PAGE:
Wednesday, February 15, 2012

First Serve God

Originally published in The Bluffton Packet, February 15, 2012:

One of my favorite films is A Man for All Seasons.  Released in 1966,  it is an adaptation of the play by Robert Bolt and based on the life  of St. Thomas More.  If you haven’t seen it, the cliffnotes version is that King Henry VIII wants to divorce the queen to marry Anne Boleyn.  Furious that the Pope won’t grant a divorce, King Henry VIII demands  that his subjects take an oath declaring him the head of the Church of England.  St. Thomas More—a good friend of the King—refuses and is eventually beheaded for treason stating, “ I die his Majesty's good
servant but God's first.”

As everyone in England signs the oath, More’s colleagues see the danger in his refusal.  The Duke of Norfolk beseeches: “Thomas, look at these names! Why can't you do as I did and come with us, for fellowship!” to which More replies, “And when we die, and you are sent to heaven for doing your conscience, and I am sent to hell for not doing mine, will you come with me, for fellowship?”

What exactly is More talking about here, and with such strong language?  For a simple explanation of conscience, let’s remember what we learned from Pinochio:  it tells us  what’s right and wrong.  A more poetic description is found in the Catechism of the Catholic Church, describing it as “a law…not laid upon himself but which he must obey.   Its voice, ever calling him to love and to do what is good and to avoid evil, sounds in his heart at
the right moment…  For man has in his heart a law inscribed by God”  (paragraph #1776).

Our nation has always valued our freedom to follow our conscience, making religious freedom the first in the Bill of Rights and historically respecting the individual’s right to practice their faith.  Archbishop Timothy Dolan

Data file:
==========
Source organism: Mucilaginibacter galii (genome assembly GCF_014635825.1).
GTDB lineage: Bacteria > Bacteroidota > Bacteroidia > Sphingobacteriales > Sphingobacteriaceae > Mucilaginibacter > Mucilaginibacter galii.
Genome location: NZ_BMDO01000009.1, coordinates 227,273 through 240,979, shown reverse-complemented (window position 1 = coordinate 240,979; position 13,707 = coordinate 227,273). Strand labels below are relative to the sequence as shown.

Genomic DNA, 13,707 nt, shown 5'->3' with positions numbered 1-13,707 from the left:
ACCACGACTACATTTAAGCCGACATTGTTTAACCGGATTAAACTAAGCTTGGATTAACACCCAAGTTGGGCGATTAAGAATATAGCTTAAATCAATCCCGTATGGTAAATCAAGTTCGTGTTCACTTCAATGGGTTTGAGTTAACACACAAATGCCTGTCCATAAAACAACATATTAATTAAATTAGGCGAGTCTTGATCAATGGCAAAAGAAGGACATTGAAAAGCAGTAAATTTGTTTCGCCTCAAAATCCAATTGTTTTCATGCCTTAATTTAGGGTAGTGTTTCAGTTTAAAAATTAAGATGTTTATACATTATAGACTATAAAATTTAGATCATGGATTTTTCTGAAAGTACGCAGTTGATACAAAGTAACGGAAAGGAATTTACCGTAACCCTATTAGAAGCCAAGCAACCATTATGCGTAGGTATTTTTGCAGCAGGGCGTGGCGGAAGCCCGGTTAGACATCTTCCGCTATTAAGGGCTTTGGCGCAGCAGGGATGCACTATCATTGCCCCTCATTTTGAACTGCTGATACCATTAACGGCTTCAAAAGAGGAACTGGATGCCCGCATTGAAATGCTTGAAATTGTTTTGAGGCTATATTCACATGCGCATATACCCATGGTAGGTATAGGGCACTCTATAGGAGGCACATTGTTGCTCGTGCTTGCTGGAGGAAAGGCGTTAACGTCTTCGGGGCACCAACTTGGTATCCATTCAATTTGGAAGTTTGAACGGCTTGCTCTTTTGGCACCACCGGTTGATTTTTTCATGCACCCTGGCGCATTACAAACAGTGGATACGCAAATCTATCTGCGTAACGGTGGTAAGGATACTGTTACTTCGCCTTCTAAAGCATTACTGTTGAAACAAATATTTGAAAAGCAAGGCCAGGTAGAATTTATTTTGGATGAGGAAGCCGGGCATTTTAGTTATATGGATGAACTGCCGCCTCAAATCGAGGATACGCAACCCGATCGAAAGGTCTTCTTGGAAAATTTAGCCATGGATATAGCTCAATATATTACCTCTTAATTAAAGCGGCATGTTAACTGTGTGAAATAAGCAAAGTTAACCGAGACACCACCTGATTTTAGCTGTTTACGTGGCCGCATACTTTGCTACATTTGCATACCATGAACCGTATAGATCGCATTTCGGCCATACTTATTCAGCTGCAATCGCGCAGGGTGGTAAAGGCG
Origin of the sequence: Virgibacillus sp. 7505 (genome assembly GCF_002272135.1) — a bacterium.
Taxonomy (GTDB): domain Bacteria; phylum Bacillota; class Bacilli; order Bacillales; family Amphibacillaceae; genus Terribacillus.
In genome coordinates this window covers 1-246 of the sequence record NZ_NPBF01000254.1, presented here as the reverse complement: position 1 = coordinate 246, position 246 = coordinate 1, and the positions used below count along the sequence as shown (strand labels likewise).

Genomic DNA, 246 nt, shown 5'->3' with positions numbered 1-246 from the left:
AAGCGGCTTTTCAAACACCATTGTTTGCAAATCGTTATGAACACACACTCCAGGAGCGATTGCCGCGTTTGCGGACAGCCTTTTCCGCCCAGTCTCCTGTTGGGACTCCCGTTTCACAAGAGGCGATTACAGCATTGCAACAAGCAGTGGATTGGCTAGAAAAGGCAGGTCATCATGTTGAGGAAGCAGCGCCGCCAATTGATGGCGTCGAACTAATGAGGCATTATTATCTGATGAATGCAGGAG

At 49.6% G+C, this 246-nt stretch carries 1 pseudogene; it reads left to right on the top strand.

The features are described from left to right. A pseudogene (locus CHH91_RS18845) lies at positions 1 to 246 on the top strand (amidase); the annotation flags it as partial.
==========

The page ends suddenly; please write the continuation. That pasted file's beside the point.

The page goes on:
explained just how broad a spectrum there is in the U.S. in his recent editorial in The Wall Street Journal, saying, “The Amish do not carry health insurance.  The government respects their  principles.  Christian Scientists want to heal by prayer alone…  Quakers and others object to killing even in wartime, and the
government respects that principle for conscientious objectors”. 
The topic of conscience and religious freedom has been in the news a lot these past few weeks, especially with regards to the Catholic Church’s teachings on contraception and the nationwide mandate for Contraception and sterilization coverage.  While people may disagree with what the Catholic Church—or any faith—teaches, the right to follow one’s conscience is fundamental. James Madison, in defending the First Amendment, explained that “conscience is the most sacred of all property”.  The concerns currently being raised by the Catholic Church are not about imposing their beliefs on others, but about being free to follow their own beliefs and be good servants of God.

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